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My Product Owner is a Robot

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robot
But I don't argue with him that much...


So a while back I was exposed to two agile teams that were building their own product owner robots. You know how it is, you need a product owner, of course, and sometimes there just isn't one around.

One of these teams I think is going to succeed, while another will struggle. I'll describe both teams and you can see if you make the same call. Then some commentary.

Team 1: Making you a better person: This team is chartered with taking an employee list of tens of thousands and making them better. More specifically, there are behaviors that management would like to see in it's new managers, and this team is charged with developing and implementing some sort of intervention to help the managers of tomorrow.

Their problem is that upper-level management says all kinds of things about what good managers should be. In addition, there is a plethora of industry material on what makes good managers. On top of that, seems like every other business consultant has some kind of program guaranteed to make better managers. There isn't a wrong or right answer, and the team is charged with determining how to take all of this input and make something useful out of it.

In order to accomplish this, Team 1 built a robot. The robot is a process that takes all the leadership phrases possible and condenses them into a bulleted list of how we would like future managers to behave. These future behaviors are then ranked -- what behaviors are most needed and what are least needed? This becomes a strategic backlog. The team then creates "interventions" -- courses, webinars, etc -- that are supposed to promote this future behavior.

The problem with Team 1's system is that everything is fuzzy. What's a "better manager"? Exactly what is the state of the managers in the organization, and how do we know we made a difference?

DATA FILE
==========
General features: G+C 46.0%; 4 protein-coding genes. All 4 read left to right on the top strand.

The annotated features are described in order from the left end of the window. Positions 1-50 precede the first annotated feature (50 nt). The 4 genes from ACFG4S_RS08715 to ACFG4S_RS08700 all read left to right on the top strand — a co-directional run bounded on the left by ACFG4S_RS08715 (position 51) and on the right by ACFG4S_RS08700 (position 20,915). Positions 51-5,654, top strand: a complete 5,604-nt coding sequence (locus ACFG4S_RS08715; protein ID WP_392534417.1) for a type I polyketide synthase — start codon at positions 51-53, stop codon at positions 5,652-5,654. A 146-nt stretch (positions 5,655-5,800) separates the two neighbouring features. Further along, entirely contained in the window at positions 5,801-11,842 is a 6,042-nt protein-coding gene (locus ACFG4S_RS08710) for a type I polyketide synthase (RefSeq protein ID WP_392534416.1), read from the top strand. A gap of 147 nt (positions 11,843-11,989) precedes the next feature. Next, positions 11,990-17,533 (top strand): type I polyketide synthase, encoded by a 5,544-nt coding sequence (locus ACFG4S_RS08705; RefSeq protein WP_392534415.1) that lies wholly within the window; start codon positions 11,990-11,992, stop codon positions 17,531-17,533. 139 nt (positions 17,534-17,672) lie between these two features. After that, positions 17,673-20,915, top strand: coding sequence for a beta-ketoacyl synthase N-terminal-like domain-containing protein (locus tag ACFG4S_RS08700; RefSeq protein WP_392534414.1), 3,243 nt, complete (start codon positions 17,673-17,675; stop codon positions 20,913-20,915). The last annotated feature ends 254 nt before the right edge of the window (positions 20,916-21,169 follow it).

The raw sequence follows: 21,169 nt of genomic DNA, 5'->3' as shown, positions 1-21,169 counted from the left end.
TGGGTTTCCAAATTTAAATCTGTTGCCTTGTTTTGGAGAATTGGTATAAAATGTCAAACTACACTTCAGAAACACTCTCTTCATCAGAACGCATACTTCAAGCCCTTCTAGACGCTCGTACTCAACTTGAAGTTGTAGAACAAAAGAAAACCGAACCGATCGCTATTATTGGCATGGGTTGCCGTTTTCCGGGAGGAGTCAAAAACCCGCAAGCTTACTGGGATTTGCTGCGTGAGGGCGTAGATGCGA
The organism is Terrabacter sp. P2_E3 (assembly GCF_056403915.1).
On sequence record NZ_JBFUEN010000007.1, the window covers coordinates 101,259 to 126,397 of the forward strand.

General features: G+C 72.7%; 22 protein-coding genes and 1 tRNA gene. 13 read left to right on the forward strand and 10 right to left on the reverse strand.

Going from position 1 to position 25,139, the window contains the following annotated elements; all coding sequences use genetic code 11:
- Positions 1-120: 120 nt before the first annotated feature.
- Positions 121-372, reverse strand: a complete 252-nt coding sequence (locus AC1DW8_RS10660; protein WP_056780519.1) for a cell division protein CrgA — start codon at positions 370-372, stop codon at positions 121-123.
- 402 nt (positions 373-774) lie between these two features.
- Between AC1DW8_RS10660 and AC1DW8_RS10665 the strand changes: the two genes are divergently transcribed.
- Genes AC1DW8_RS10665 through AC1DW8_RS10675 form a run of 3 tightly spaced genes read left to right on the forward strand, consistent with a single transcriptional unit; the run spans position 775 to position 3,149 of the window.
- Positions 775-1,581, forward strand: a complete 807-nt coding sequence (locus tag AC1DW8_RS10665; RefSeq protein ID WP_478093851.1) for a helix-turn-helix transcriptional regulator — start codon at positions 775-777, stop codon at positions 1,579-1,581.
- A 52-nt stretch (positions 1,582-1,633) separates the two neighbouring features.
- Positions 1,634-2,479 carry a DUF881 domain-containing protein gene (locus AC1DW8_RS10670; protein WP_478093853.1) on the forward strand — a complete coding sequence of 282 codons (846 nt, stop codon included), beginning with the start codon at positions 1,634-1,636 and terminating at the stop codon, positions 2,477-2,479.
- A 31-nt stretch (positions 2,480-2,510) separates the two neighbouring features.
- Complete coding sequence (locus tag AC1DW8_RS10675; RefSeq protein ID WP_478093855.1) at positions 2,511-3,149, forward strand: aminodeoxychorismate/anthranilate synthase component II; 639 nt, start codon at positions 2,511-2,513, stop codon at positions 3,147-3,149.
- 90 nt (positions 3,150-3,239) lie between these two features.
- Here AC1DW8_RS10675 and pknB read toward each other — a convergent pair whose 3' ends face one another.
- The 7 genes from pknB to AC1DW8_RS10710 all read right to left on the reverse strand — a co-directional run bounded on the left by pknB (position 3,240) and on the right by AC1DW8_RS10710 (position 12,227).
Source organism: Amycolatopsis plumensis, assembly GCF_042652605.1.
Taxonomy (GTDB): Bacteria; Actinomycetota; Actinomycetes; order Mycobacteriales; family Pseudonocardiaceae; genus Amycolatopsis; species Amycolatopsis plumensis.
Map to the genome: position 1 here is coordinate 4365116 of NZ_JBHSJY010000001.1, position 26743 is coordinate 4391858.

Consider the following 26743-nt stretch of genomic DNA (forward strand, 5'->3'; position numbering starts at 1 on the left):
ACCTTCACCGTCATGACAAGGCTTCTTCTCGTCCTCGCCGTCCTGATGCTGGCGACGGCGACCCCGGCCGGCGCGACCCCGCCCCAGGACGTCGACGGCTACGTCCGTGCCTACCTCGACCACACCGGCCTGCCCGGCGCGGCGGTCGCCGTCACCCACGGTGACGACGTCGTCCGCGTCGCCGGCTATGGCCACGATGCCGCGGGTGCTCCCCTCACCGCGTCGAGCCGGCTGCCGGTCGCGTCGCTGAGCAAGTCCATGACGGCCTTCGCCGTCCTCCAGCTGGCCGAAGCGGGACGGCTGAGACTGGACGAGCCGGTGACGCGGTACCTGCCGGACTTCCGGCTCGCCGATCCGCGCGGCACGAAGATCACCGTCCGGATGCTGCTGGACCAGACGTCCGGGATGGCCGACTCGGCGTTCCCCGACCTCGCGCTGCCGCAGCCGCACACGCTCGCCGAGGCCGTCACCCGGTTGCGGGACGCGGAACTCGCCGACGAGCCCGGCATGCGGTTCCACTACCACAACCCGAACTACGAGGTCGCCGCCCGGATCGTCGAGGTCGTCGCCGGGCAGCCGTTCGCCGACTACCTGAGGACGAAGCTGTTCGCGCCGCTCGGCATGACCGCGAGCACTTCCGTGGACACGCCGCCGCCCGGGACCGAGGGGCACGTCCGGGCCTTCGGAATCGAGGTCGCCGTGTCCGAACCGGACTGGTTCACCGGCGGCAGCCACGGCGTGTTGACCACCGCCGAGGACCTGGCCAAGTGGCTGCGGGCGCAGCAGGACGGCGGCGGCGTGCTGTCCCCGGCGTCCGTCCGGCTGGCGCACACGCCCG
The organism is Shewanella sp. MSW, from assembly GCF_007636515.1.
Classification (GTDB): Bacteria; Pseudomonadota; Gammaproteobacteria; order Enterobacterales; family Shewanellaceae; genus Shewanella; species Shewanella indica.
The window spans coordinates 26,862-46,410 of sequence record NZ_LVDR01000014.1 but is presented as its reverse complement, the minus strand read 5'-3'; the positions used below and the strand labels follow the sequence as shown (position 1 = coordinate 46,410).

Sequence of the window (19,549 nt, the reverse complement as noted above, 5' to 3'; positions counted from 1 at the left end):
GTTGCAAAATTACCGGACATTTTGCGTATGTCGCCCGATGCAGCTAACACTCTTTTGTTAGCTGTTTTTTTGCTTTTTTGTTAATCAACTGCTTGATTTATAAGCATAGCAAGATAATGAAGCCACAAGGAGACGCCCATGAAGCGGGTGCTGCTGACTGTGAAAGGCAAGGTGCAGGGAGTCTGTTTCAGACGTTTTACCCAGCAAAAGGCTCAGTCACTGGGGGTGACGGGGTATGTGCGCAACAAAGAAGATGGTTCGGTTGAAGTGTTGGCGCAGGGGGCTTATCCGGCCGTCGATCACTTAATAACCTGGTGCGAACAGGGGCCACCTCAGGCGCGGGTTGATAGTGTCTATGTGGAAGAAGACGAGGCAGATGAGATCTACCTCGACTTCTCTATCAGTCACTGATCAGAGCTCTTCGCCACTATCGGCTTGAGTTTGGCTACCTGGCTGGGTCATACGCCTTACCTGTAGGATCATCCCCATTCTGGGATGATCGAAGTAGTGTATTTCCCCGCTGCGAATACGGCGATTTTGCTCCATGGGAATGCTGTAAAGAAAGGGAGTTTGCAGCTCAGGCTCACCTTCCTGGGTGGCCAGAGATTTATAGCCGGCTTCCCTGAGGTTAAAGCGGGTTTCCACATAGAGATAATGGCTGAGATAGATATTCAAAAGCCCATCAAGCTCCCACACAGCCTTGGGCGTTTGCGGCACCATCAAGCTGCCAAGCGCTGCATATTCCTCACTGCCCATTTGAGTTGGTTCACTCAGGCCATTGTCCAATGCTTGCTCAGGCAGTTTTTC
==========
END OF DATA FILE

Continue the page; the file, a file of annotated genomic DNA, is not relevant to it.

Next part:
Team 2: Building Stuff the Big Enterprise Needs Next Year: This team works in BigCorp, where there are a lot of players and a lot of projects going on. They need to plan for the architecture of the future, making compromises between all the players.

Their problem is that BigCorp has a lot of players with a lot of different interests. Once again, messages and needs come from everywhere and they can't all happen at the same time. Heck, some of the things are in contradiction of each other. Team 2 is responsible for determining how to balance these needs, since the expert knowledge of needs balancing is only found in the team.

Team 2 created an architectural robot. Groups and subgroups have representatives that vote on structure items submitted into a list. Items with the highest vote are put forward. An item might be "install server cluster for DB2 into production" or "install SAS environment for test", or "Provide High Availability". Items can be of any size.

Because items can be of any size, it's not always clear to voters the _real_ choices they are making. Does voting this item to spot #1 mean the entire first half of the year is taken up delivering? Inter-relations are also not evident -- item #1 may be impossible to do without first doing item #7 and item #39. Does that then mean those items are also #1? What if item #39 is labor-intensive? The voters have no clear idea of what types of decisions they are making.

In addition, the feedback loop is loose and/or missing. How do I know what item #1 really means?

Finally, the list easily grows completely out of control. With such a huge list, it is not easy to talk about all of the items at one time without taking several hours.



We see these behaviors all the time, don't we? Startup companies use some kind of system for determining what people want. A recent posting on HackerNews talked about using AdWords as a way to determine product need.

So which team will fly, and which will struggle? I'll post tomorrow with the results.

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This page contains a single entry by Daniel published on November 12, 2008 2:22 PM.

On Losing was the previous entry in this blog.

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Daniel Markham